An Oklahoma pastor spent five minutes of Sunday worship calling out parishioners by name for their flaws—including sleeping.
"You're one of the sorriest church members I have—you're not worth 15 cents," said Jim Standridge, pastor of Skiatook's Immanuel Baptist Church, to one attendee.
Should pastors rebuke parishioners from the pulpit? Christian leaders' responses are posted below, on a scale starting with "yes" and ending with "no."
"Prophets such as Amos or Nathan called people to account personally. It's almost refreshing, in this age of feel-good theology, to see a preacher really get worked up over behavior and get morally indignant in the service of the truth delivered to him to speak."
Will Willimon, professor of Christian ministry, Duke Divinity School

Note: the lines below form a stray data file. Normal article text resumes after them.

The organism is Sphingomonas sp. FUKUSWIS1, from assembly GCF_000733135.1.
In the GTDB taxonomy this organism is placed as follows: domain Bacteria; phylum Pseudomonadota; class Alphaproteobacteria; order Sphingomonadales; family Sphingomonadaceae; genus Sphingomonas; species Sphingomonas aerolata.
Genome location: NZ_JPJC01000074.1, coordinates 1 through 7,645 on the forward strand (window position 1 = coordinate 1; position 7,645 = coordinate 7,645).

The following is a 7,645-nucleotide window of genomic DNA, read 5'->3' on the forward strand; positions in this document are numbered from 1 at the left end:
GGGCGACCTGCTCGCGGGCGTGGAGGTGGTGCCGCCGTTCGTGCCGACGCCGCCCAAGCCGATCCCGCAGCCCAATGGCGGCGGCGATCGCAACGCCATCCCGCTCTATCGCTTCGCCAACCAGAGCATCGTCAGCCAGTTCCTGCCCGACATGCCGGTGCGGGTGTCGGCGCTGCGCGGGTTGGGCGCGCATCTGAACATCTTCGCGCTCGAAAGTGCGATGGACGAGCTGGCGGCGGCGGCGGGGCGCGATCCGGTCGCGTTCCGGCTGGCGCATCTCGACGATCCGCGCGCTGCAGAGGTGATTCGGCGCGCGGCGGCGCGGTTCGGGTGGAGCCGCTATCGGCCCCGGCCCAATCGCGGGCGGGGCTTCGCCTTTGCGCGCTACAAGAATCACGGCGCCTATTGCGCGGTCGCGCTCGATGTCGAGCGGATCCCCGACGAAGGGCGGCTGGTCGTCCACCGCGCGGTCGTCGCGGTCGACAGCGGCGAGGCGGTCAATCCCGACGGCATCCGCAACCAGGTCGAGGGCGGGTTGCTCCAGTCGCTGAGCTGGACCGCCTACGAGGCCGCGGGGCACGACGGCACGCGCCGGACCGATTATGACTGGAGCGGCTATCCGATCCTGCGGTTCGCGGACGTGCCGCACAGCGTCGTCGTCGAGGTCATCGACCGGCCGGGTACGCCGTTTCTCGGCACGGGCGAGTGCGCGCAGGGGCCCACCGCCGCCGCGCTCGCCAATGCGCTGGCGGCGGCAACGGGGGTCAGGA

"Public matters may necessitate a public intervention to ensure the health of the whole church. But it should be carried out with love, grace, and for the purpose of bringing the sinner to a place of repentance rather than public shaming."
Halee Gray Scott, author, Dare Mighty Things: Mapping the Challenges of Leadership for Christian Women
"Preaching is personal, but it is to the entire congregation. So it is completely out of line to go after congregants by name. A preacher should focus on relevant sins. If I came across three angry husbands in my pastoral counseling, it would show up in the sermons—but anonymously."
Douglas Wilson, minister, Christ Church
"Pastors who call out individual parishioners during Sunday services say more about themselves ...1
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